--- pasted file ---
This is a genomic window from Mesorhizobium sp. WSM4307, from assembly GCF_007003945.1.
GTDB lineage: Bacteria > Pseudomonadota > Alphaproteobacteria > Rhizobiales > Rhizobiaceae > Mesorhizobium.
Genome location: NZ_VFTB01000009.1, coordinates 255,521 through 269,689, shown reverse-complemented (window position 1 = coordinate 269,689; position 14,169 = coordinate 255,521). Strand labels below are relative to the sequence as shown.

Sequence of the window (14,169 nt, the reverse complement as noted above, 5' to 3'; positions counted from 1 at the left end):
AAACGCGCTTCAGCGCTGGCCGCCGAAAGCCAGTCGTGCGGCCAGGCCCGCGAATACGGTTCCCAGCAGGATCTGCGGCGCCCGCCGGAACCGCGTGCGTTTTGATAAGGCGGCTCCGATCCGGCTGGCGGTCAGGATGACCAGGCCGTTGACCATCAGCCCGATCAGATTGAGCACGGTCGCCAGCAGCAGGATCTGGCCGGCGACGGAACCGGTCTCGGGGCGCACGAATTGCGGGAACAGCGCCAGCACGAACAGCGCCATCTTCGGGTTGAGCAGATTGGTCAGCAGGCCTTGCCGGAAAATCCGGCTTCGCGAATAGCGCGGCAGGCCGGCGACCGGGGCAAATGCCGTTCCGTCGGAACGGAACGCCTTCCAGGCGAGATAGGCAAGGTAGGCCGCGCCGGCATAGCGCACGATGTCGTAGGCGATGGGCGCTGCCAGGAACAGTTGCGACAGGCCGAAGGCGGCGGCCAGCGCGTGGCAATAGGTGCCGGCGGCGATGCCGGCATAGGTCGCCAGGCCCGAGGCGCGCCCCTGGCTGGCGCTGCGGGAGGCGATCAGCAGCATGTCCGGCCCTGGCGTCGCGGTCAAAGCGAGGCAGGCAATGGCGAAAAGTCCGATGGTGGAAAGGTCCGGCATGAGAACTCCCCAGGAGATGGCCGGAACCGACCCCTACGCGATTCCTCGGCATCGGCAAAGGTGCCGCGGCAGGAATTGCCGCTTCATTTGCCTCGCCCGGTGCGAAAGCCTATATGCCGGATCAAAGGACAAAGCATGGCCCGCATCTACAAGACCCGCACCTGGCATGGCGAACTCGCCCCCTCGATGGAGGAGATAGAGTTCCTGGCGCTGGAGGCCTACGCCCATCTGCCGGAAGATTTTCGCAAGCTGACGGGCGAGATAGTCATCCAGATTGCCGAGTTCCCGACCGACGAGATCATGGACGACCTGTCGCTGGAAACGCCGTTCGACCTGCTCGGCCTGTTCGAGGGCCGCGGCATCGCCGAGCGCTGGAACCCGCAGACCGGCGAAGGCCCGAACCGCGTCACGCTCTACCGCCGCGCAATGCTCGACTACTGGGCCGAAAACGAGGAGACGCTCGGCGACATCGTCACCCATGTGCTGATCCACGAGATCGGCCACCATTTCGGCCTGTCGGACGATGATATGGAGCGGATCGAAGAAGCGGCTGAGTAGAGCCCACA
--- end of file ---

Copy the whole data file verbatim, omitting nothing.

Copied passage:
This is a genomic window from Mesorhizobium sp. WSM4307, from assembly GCF_007003945.1.
GTDB lineage: Bacteria > Pseudomonadota > Alphaproteobacteria > Rhizobiales > Rhizobiaceae > Mesorhizobium.
Genome location: NZ_VFTB01000009.1, coordinates 255,521 through 269,689, shown reverse-complemented (window position 1 = coordinate 269,689; position 14,169 = coordinate 255,521). Strand labels below are relative to the sequence as shown.

Sequence of the window (14,169 nt, the reverse complement as noted above, 5' to 3'; positions counted from 1 at the left end):
AAACGCGCTTCAGCGCTGGCCGCCGAAAGCCAGTCGTGCGGCCAGGCCCGCGAATACGGTTCCCAGCAGGATCTGCGGCGCCCGCCGGAACCGCGTGCGTTTTGATAAGGCGGCTCCGATCCGGCTGGCGGTCAGGATGACCAGGCCGTTGACCATCAGCCCGATCAGATTGAGCACGGTCGCCAGCAGCAGGATCTGGCCGGCGACGGAACCGGTCTCGGGGCGCACGAATTGCGGGAACAGCGCCAGCACGAACAGCGCCATCTTCGGGTTGAGCAGATTGGTCAGCAGGCCTTGCCGGAAAATCCGGCTTCGCGAATAGCGCGGCAGGCCGGCGACCGGGGCAAATGCCGTTCCGTCGGAACGGAACGCCTTCCAGGCGAGATAGGCAAGGTAGGCCGCGCCGGCATAGCGCACGATGTCGTAGGCGATGGGCGCTGCCAGGAACAGTTGCGACAGGCCGAAGGCGGCGGCCAGCGCGTGGCAATAGGTGCCGGCGGCGATGCCGGCATAGGTCGCCAGGCCCGAGGCGCGCCCCTGGCTGGCGCTGCGGGAGGCGATCAGCAGCATGTCCGGCCCTGGCGTCGCGGTCAAAGCGAGGCAGGCAATGGCGAAAAGTCCGATGGTGGAAAGGTCCGGCATGAGAACTCCCCAGGAGATGGCCGGAACCGACCCCTACGCGATTCCTCGGCATCGGCAAAGGTGCCGCGGCAGGAATTGCCGCTTCATTTGCCTCGCCCGGTGCGAAAGCCTATATGCCGGATCAAAGGACAAAGCATGGCCCGCATCTACAAGACCCGCACCTGGCATGGCGAACTCGCCCCCTCGATGGAGGAGATAGAGTTCCTGGCGCTGGAGGCCTACGCCCATCTGCCGGAAGATTTTCGCAAGCTGACGGGCGAGATAGTCATCCAGATTGCCGAGTTCCCGACCGACGAGATCATGGACGACCTGTCGCTGGAAACGCCGTTCGACCTGCTCGGCCTGTTCGAGGGCCGCGGCATCGCCGAGCGCTGGAACCCGCAGACCGGCGAAGGCCCGAACCGCGTCACGCTCTACCGCCGCGCAATGCTCGACTACTGGGCCGAAAACGAGGAGACGCTCGGCGACATCGTCACCCATGTGCTGATCCACGAGATCGGCCACCATTTCGGCCTGTCGGACGATGATATGGAGCGGATCGAAGAAGCGGCTGAGTAGAGCCCACA